Basic Sciences names Hasty senior associate dean for faculty

By Aaron Conley

Alyssa Hasty, PhD

Alyssa Hasty, Cornelius Vanderbilt Professor of molecular physiology and biophysics and associate dean for faculty in the School of Medicine Basic Sciences, has been promoted to senior associate dean for faculty.

“Since 2017, Alyssa’s strong leadership has been invaluable for shaping faculty development, culture, recruitment, and retention,” said John Kuriyan, dean of Basic Sciences. “Alyssa has changed and formalized mentoring and review for all professors, is a co-PI on a notable $17 million grant to diversify faculty and brings unique knowledge and skills to her role. I am excited to see how she continues to build our community for the better.”

Alyssa Hasty

Hasty completed a Ph.D. in pathology in 1998 at Vanderbilt University, where she studied how low levels of macrophage-derived apoE, a protein involved in the mammalian metabolism, protect against atherosclerotic lesion formation under mentor Sergio Fazio. From 1998–2000, Hasty completed postdoctoral training at Tokyo University. Her research, in the lab of Hitoshi Shimano, uncovered the impact of obesity on lipoprotein metabolism and atherogenesis.

Hasty returned to Vanderbilt in 2000 to complete a second postdoctoral position with mentor MacRae F. Linton, the Dr. Stephen J. Schillig, Jr., and Mary Schillig Chair in Medicine, studying the recycling of apoE in macrophages and their influence on HDL and apolipoprotein AI. Hasty was hired as a research assistant professor of medicine in the division of cardiovascular medicine at Vanderbilt University Medical Center in 2001. In 2003, Hasty was promoted to assistant professor of MPB and medicine. She has since been promoted to professor and has been awarded a Cornelius Vanderbilt Chair. She also has held a dual position as a research health scientist at the Veterans Administration at Tennessee Valley Health System since 2014.

Since rejoining Vanderbilt, Hasty has held leadership roles focusing on research, faculty, and students. For undergraduate education, this includes being faculty head of Murray House, a dormitory for first-year undergraduates, from 2016–2022. For graduate students, Hasty was the MPB director of graduate studies as well as an IMPACT mentor.

Her work has been recognized and supported by honors, awards, and grants from the American Diabetes Association, American Heart Association, Obesity Society, American Cancer Society, NIH, and VA. In 2017, Hasty was named associate dean for faculty in the Basic Sciences and has held this role until her recent promotion to senior associate dean for faculty.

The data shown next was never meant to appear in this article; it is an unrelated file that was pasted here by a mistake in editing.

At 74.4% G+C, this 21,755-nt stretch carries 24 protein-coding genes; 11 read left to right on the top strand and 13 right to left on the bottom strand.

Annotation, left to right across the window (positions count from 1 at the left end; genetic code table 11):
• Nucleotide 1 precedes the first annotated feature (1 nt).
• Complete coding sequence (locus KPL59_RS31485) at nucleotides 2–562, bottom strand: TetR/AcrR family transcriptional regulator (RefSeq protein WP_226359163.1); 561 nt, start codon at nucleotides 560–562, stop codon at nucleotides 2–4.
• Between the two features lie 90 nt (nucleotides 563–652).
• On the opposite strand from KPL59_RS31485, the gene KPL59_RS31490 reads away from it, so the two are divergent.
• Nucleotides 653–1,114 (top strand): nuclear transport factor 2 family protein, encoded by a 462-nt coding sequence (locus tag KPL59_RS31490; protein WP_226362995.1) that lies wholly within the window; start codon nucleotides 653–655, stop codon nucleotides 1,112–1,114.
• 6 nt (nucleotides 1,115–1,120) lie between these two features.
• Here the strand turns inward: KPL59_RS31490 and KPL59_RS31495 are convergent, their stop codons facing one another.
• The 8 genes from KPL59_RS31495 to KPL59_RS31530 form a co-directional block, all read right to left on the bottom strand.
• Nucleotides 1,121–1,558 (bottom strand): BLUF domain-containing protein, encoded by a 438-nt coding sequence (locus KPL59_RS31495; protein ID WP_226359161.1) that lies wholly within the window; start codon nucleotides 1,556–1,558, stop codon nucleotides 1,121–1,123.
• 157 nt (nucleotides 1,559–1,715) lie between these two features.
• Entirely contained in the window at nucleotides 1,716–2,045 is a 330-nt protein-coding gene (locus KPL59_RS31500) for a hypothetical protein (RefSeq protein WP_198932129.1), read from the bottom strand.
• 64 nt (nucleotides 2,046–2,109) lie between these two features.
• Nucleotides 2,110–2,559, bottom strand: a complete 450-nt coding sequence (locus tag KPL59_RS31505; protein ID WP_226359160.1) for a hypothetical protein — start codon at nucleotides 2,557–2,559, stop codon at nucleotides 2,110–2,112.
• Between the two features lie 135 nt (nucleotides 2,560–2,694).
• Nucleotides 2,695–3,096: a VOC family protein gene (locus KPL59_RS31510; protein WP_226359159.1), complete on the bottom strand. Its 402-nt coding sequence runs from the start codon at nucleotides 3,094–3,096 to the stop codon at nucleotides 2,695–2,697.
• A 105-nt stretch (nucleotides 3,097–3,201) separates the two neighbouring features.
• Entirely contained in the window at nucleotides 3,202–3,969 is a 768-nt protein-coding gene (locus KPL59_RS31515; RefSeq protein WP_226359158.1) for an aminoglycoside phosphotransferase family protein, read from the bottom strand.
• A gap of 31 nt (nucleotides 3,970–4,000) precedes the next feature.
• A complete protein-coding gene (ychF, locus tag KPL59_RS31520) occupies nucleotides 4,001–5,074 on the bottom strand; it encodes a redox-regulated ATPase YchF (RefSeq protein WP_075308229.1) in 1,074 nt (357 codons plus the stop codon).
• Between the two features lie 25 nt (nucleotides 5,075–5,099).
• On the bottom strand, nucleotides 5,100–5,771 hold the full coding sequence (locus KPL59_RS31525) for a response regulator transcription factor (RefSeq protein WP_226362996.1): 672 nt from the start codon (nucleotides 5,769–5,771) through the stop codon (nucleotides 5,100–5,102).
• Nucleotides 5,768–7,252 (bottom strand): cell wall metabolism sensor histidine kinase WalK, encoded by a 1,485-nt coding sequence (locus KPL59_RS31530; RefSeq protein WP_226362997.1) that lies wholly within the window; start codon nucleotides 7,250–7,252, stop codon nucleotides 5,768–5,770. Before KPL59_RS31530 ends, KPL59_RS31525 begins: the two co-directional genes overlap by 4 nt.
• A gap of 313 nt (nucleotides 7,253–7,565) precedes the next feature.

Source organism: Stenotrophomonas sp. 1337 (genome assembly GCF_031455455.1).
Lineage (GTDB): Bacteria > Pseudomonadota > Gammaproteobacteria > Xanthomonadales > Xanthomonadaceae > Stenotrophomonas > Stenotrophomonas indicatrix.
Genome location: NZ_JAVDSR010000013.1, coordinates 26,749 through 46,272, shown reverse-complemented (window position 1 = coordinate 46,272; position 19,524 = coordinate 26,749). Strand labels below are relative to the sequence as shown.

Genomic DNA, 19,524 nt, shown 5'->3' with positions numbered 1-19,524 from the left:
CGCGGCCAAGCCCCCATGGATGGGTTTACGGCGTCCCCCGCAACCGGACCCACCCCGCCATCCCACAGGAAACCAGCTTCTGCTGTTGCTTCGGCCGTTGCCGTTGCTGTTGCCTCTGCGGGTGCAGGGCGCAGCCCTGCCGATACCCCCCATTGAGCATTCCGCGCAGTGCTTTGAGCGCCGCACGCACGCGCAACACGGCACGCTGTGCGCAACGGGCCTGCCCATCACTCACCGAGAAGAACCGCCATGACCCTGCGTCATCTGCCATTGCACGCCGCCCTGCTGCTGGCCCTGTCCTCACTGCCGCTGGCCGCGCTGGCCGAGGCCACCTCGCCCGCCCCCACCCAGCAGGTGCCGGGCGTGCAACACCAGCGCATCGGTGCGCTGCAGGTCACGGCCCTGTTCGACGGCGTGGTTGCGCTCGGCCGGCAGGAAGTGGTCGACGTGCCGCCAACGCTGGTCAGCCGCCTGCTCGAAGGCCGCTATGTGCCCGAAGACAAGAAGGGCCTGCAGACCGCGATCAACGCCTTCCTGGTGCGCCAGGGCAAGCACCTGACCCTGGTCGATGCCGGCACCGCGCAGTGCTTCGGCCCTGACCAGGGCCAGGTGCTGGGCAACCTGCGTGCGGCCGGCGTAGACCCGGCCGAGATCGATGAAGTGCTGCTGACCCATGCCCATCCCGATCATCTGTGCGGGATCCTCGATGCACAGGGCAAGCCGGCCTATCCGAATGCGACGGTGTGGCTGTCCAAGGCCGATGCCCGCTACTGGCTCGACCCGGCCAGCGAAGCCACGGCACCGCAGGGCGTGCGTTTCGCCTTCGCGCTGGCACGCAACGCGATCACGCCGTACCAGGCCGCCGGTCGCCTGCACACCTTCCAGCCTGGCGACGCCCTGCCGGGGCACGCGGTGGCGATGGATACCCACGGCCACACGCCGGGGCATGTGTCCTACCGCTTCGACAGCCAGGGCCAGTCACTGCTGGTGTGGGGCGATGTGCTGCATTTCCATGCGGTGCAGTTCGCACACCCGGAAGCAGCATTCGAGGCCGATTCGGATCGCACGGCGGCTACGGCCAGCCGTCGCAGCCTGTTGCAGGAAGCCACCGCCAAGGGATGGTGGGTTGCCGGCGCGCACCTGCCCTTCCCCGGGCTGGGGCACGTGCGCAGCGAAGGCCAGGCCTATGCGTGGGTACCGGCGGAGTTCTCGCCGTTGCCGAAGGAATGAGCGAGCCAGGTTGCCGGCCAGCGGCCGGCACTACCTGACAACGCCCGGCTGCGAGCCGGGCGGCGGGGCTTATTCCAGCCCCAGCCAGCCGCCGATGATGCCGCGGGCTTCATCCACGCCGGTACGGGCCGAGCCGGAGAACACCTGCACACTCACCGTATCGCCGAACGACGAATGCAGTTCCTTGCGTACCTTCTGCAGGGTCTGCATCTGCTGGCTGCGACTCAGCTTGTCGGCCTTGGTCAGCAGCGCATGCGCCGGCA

In 2023, Hasty partnered with VUMC to launch FIRST, a $17 million, multiyear transformative program with support from the NIH to accelerate diversity, equity, inclusion, and belonging in the biomedical research faculty community. The initiative, the Vanderbilt Faculty Institutional Recruitment for Sustainable Transformation Program, will recruit, mentor, promote, and retain exceptionally talented new faculty members.

Faculty development in Basic Sciences

With the formation of Basic Sciences in 2016, there was a need to create thoughtful infrastructure to support faculty. Hasty, as the first associate dean for faculty, took up this charge with the goal of creating policies to best empower all faculty and create a sense of belonging. Highlights of her work include:

  • Changing the reporting structure for tenure-track faculty mentoring committees to make sure all early career faculty are receiving the same comprehensive mentoring.
  • Implementing annual evaluations for non-tenure track faculty members to ensure that their work is recognized and valued. Since Hasty put this process in place there have been twice as many promotions for non-tenure track faculty on an annual basis.
  • Creating more detailed criteria documents for promotion of faculty of all tracks.
  • With the help of Kathy Gould, senior associate dean for biomedical research education and training in Basic Sciences, and Maureen Gannon, associate dean for faculty development in the School of Medicine, implementing CIMER training sessions eight times a year for faculty to become better mentors for students and postdocs.
  • Personally initiating an annual, one-on-one meeting with all assistant professors and making herself available to discuss their careers at any time.
  • Working with PODs and FIRM leaders to create a more robust faculty onboarding system.

“I want to continue and grow ongoing training for faculty so that they feel equipped to be outstanding mentors. I look forward to working collaboratively, through the FIRST grant program, with VUMC and [Associate Dean for Equity and Inclusive Mentoring] Vivian Gama to diversify our faculty population in the many ways we think about diversity. Another priority for me is making sure that there are no barriers to faculty members’ success.” Hasty is also planning on expanding the one-on-one relationships she has with early career faculty so as to be a better resource for them.